“Necessary investments in water, sewer, or broadband infrastructure [should] be carried out in ways that produce high-quality infrastructure, avert disruptive and costly delays, and promote efficiency” - Coronavirus State and Local Fiscal Recovery Funds | AGENCY: Department of the Treasury | ACTION: Interim final rule.
Green Infrastructure Development and the Need for Geospatial Data
The negative impacts of water runoff and the requirements for evidence-based infrastructure development have come under greater scrutiny in recent years. Increased construction of largely impermeable surfaces driven by urban growth, has led to environmental and infrastructure challenges. The motivation to build new green infrastructure and adapt existing infrastructure to become more environmentally sustainable has brought to attention the need for high-quality geospatial data to support decision-making.
Having accurate, scalable and up-to-date foundational maps is critical to
- Ensure the development of high-quality infrastructure
- Promote the efficient development of communities
- Minimize the negative impact of land development
Incorporating geospatial data such as land use and land cover (LULC) information into the design of a community is essential in a build-out plan to minimize the environmental impact of future growth and development.
Leveraging ARPA Funds to Support Water and Sewer Infrastructure Planning
The US federal government has recognized the importance of further development to improve water and sewer management. Most recently by including the category as one of the six ways in which funds from the American Rescue Plan Act (ARPA) can be used. Allocating $350 billion to state, local, territorial, and Tribal governments so they can focus on recovering from the economic fallout of the Covid-19 Pandemic and to address climate change. While the inclusion of water and sewer projects is geared towards capital-intense green and grey infrastructure development projects, there is a clear mandate to support the planning and assessment of these initiatives.
The funds allocated for water and sewer infrastructure are deemed eligible so long as they follow the criteria established by the Environmental Protection Agency’s Clean Water State Revolving Fund (CWSRF). The ambiguity of this program, in terms of the potential scope of work, and the caveat that the eligibility of a project may not be exclusively defined by the parameters of the CWSRF has led to an underutilization of resources. This is acute in the case of planning and assessment of water and sewer-related projects. The objective of this blog is to explain the benefit of geospatial data and how it can not only support the planning and development of infrastructure projects but also be used as a tool to help mitigate climate change and the negative impacts of urban sprawl.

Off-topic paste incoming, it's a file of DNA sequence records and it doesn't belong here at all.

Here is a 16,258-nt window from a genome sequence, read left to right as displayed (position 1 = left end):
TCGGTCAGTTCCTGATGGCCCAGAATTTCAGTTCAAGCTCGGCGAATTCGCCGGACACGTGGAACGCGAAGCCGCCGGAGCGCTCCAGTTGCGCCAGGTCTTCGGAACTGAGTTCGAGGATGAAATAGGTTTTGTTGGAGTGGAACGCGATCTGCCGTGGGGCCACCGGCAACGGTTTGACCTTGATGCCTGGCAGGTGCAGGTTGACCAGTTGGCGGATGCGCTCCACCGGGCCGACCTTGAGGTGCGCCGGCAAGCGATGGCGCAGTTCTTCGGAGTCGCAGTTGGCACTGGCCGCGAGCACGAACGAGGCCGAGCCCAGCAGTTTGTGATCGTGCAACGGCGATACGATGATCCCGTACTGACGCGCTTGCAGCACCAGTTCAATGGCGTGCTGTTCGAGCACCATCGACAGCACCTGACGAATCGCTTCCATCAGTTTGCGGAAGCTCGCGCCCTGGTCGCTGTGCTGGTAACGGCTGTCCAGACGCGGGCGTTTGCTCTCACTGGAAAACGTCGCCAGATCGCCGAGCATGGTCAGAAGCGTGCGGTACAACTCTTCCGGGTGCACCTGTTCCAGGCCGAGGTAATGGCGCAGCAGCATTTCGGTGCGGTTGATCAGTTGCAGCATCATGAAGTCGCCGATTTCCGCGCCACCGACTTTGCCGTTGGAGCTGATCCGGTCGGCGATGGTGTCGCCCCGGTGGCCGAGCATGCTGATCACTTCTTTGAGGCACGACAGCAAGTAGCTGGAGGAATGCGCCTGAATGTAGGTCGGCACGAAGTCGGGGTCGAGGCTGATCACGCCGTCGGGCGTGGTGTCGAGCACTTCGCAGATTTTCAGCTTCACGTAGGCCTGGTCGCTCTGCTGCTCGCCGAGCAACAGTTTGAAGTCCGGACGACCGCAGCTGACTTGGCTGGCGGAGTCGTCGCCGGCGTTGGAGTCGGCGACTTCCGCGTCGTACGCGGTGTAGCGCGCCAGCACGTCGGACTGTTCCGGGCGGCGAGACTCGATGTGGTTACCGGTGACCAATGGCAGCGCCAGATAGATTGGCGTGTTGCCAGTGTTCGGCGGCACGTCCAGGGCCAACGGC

It would seem prudent that the starting point for a capital project would be an extensive review of existing infrastructure to understand the optimal way to deploy resources. Often, this is not the case. The division of working groups between planning and development often separates the private sector and public interest. Resources are often focused on the construction of new infrastructure and oftentimes, there is not enough attention attributed to build-out planning. The ARPA funds present an opportunity for all levels of government to recognize the value in planning and align it with the development of green infrastructure and adaptation of existing resources.
Integrating Ecopia HD Vector Maps Into Water and Sewer Planning
The foundation of stormwater and flood modeling is built on geospatial data such as topographic mapping and LULC data. Topographic mapping and slope maps have minimal change over time and therefore require less frequent updating. Conversely, LULC data are constantly changing and at an expedited rate as the population in urban centers increases. Increasingly, people are moving away from rural settings and joining the urban metropolitan, thereby reducing the natural landscape. Effectively, the shift to urban living has resulted in humans waterproofing the land. The increase in impervious surfaces has been detrimental to existing stormwater infrastructure, not to mention the environmental impact on areas such as natural wetlands and coastlines. Culminated with the negative impacts of climate change including increased rainfall and extreme events, the consequences of not building a plan to solve water and sewer problems are dire. To address the negative impacts of existing development and plan for future growth, a fundamental understanding of existing assets is required. Ecopia’s HD Vector Maps are a source of accurate, comprehensive, and up-to-date information that can be leveraged as a primary source of information to support the modern build-out plans and fall into the scope of the CWSRF project guidance. By having a base layer of information, it is easier to understand how infrastructure must be adapted and how new construction must be built.